Sustainable energy through mobile payment

With an imminent and growing demand for energy in refugee camps and rural communities, single unit solar power solutions is an obvious and sustainable solution.

However, finding a business solutions that allows for proper quality solutions that are truly sustainable, has been a tough challenge.

The Danish company M-PAYG has developed a leasing solution where families can rent a complete solar housing unit with all the necessary plugin options and pay in small rates through already existing mobile payment systems.
The solution has already been implemented in Tanzania for some time. However, the introduction to a refugee camp/settlement needs testing. This is done in close collaboration with the Danish NGO DanChurchAid.

Besides making sustainable power available through mobile micro payments, the project will improve the relationship between refugees and host community through mutual trade and economical dependence.

Partners: M-PAYG, DanChurchAid

Where: Bidibidi, Uganda


This project is supported by the Danish Industry Foundation under the “Deciphering the Relief Aid Market” project. Read more…

Low-cost bio-oil from Prosopis

The noxious weed Prosopis is an invasive species that plagues large parts of arid and semi-arid Africa. The plant grows rapidly, destroys other types of vegetation, forms impenetrable thickets, reduces precious underground water resources and displaces valuable pasture species.
Furthermore, thorns on the plant can do serious damage to animals and humans and is strong enough to puncture car tires.

The Danish company MASH Biotech ApS has developed a method that will potentially turn the pest into an asset.
Based on the company’s experience in building bio-oil reactors fuelled by different types of biological waste in India, MASH Biotech will develop a demonstrator Prosopis Pyrolis Reactor that will turn the plant into bio-oil and fertilizer as well as enough bio-gas to fuel the reactor itself.

Both bio-oil and fertilizer will help solve the pressing need for energy and food. At the same time the reactor will create jobs and value in the local community.

The reactor will be developed and tested at the refugee camp in Kakuma in Kenya’s Turkana region. The solution will be designed to fit in a container, making it easily scalable and applicable in many other places.

Partners: MASH Biotech ApS, Kenya Red Cross Society

Where: Kenya


This project is supported by the Danish Industry Foundation under the “Deciphering the Relief Aid Market” project. Read more…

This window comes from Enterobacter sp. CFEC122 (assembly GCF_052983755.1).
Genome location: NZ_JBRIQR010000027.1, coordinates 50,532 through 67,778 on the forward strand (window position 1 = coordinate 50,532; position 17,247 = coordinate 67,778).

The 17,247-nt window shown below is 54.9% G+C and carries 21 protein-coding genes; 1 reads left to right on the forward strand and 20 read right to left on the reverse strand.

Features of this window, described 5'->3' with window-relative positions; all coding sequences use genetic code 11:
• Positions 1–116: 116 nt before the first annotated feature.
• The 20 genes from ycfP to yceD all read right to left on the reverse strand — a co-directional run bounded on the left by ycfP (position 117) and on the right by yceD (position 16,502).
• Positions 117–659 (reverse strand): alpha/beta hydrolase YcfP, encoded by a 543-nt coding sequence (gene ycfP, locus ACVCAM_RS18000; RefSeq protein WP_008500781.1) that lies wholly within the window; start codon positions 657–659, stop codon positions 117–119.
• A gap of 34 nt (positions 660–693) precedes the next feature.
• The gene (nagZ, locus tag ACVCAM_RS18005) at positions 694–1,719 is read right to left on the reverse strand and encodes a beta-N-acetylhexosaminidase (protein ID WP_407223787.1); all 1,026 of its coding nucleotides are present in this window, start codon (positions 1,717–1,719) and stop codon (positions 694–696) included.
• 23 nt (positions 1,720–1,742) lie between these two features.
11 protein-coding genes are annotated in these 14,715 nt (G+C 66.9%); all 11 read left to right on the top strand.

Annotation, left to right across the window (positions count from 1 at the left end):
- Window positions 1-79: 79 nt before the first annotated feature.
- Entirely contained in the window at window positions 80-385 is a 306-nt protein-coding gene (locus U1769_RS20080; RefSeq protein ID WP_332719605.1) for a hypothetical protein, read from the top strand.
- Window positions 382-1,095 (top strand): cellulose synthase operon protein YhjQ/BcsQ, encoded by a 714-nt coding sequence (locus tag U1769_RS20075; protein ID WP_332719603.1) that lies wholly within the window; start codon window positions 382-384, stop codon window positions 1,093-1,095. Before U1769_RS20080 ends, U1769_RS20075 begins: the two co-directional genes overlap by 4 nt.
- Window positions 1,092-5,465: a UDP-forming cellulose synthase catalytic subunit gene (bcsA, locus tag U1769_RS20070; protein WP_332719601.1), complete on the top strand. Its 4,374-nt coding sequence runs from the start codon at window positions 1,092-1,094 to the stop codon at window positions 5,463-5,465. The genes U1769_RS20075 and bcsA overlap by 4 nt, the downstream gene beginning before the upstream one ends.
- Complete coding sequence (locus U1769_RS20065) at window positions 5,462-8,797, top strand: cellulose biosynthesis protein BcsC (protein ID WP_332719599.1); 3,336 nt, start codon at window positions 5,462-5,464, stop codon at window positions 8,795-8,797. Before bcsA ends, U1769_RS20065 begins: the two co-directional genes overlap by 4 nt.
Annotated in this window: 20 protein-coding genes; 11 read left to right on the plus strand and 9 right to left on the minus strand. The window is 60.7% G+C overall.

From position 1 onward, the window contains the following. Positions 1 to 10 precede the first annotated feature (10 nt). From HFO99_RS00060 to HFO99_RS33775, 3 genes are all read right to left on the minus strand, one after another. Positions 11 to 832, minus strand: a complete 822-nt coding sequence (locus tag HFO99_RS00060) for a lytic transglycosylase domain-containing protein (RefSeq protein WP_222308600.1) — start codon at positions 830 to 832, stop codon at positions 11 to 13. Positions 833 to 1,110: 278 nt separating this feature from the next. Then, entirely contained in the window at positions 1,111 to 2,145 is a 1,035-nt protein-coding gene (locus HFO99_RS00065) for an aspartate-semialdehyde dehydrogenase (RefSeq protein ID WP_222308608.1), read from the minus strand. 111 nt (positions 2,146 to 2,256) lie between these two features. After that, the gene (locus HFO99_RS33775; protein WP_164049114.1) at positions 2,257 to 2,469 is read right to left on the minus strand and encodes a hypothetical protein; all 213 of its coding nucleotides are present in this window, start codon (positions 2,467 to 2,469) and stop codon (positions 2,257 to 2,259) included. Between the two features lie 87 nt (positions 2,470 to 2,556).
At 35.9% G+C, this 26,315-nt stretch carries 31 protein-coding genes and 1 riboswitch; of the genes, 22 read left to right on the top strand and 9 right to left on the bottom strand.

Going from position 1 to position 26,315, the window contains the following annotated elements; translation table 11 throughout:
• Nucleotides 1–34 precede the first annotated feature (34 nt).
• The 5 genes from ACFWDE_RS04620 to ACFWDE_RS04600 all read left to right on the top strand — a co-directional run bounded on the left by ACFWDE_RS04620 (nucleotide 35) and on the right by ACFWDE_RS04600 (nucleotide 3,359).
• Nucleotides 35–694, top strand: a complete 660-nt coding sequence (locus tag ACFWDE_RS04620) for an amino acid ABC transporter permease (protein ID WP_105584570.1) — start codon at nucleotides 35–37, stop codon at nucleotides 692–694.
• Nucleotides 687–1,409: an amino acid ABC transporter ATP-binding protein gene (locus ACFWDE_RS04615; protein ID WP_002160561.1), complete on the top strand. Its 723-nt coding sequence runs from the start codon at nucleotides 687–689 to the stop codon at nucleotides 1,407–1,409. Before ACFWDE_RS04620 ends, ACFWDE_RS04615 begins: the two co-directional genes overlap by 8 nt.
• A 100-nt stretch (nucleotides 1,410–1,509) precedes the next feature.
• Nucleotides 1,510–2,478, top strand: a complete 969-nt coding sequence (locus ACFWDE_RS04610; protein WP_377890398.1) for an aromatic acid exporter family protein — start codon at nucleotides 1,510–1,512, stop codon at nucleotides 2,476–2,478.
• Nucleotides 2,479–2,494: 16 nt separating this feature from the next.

Briquetting machines for industrial and small-hold purposes

The Danish briquette machine manufacturer C. F. Nielsen aims at selling their machines on the emerging markets in Africa. The advanced briquetting technique has a huge potential for both large industries and small-scale cooking.

Biodegradable material such as waste form agricultural production, sawdust and discarded straw and leaves make out the raw material needed to produce briquettes for burning.

The Danish company C.F. Nielsen has more than 70 years experience in producing and refining machines that can press the material into briquettes with a high burning value.

C. F. Nielsen’s key business is production of high-level briquetting machines for industrial purposes, but with support from access2innovation, the company I now doing market research in order to develop a smaller scale version of the machine for domestic or village use.

“We believe that there is an enormous potential market for our products in Africa,” says CEO Mogens Slot Knudsen. “Both for industrial units, but also on a smaller level if we can find the right business model with the right size of our press. It is very, very interesting.”

In order to adapt to the African market, C. F. Nielsen has set up an engineering unit to help set up turn-key installations in Africa.

For more information, please contact project manager Ole Stein at access2innovation.

Visit the C.F. Nielsen website.

Power Hub

Small, decentralized off-grid solar cell installations are booming in East Africa. Although cheap at first, most current solutions are not very energy efficient and the costs end up running high.

The Power Hub is based on the idea of setting up a central solar plant in close proximity to a refugee camp and distributing power to the consumers through mobile battery leasing rather than an electric grid.

Each battery comes with a powerful LED lamp, USB charging, FM Radio and 12V charging sockets for other equipment. The battery is built with a GSM/LoRa/WiFi module and can be surveyed and controlled through a cloud-based server. The concept is that the person who rents or leases the battery pack can use the pack to make money through charging peoples’s phones or other electric equipment.

The concept is thought to build a more positive relationship between refugee camps and surrounding villages through a mutual commercial dependence.

Partners: PP Power (lead), CX Power ApS, Liab ApS, Neogrid Technologies

Where: Kenya


This project is supported by funding from the PIVØ-programme. Read more…

Energy hubs

A large part of the rural population in East Africa will not be able to access the electrical grid for years to come.

93 percent of the population in Uganda is currently solely depending on noisy and polluting diesel generators and kerosene for lighting.

The partnership between WWF and the Danish company Remergy has developed and tested mini-grid solutions enabling even small communities in accessing clean affordable energy at a commercial driven basis.

The Kasese district in the South Western region of Uganda faces serious energy and environmental  challenges; thus it has been appointed Clean Energy Champion District by the WWF, local government, the local district and number of other key stakeholders.

The goal is ensure 100 percent access to clean energy in the district by 2020. 

Today, the energy hub is providing energy to 100 households to an affordable price. The villagers are saving a third compared to their energy alternatives before.